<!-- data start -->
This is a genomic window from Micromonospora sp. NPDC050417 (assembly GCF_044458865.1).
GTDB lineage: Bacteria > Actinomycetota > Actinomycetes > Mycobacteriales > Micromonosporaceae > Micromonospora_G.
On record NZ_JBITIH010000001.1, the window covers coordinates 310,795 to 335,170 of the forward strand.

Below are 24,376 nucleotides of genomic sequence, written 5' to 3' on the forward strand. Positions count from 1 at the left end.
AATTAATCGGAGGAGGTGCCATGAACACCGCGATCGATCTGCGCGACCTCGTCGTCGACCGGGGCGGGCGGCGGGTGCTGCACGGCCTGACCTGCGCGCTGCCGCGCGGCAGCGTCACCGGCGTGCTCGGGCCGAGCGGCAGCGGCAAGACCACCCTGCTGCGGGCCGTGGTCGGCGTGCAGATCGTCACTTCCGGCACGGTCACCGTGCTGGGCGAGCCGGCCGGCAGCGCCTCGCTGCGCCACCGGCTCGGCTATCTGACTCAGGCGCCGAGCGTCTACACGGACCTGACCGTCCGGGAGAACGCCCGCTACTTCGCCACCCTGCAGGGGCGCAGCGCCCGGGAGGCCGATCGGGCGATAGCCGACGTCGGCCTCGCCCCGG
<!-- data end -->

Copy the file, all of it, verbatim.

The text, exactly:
This is a genomic window from Micromonospora sp. NPDC050417 (assembly GCF_044458865.1).
GTDB lineage: Bacteria > Actinomycetota > Actinomycetes > Mycobacteriales > Micromonosporaceae > Micromonospora_G.
On record NZ_JBITIH010000001.1, the window covers coordinates 310,795 to 335,170 of the forward strand.

Below are 24,376 nucleotides of genomic sequence, written 5' to 3' on the forward strand. Positions count from 1 at the left end.
AATTAATCGGAGGAGGTGCCATGAACACCGCGATCGATCTGCGCGACCTCGTCGTCGACCGGGGCGGGCGGCGGGTGCTGCACGGCCTGACCTGCGCGCTGCCGCGCGGCAGCGTCACCGGCGTGCTCGGGCCGAGCGGCAGCGGCAAGACCACCCTGCTGCGGGCCGTGGTCGGCGTGCAGATCGTCACTTCCGGCACGGTCACCGTGCTGGGCGAGCCGGCCGGCAGCGCCTCGCTGCGCCACCGGCTCGGCTATCTGACTCAGGCGCCGAGCGTCTACACGGACCTGACCGTCCGGGAGAACGCCCGCTACTTCGCCACCCTGCAGGGGCGCAGCGCCCGGGAGGCCGATCGGGCGATAGCCGACGTCGGCCTCGCCCCGG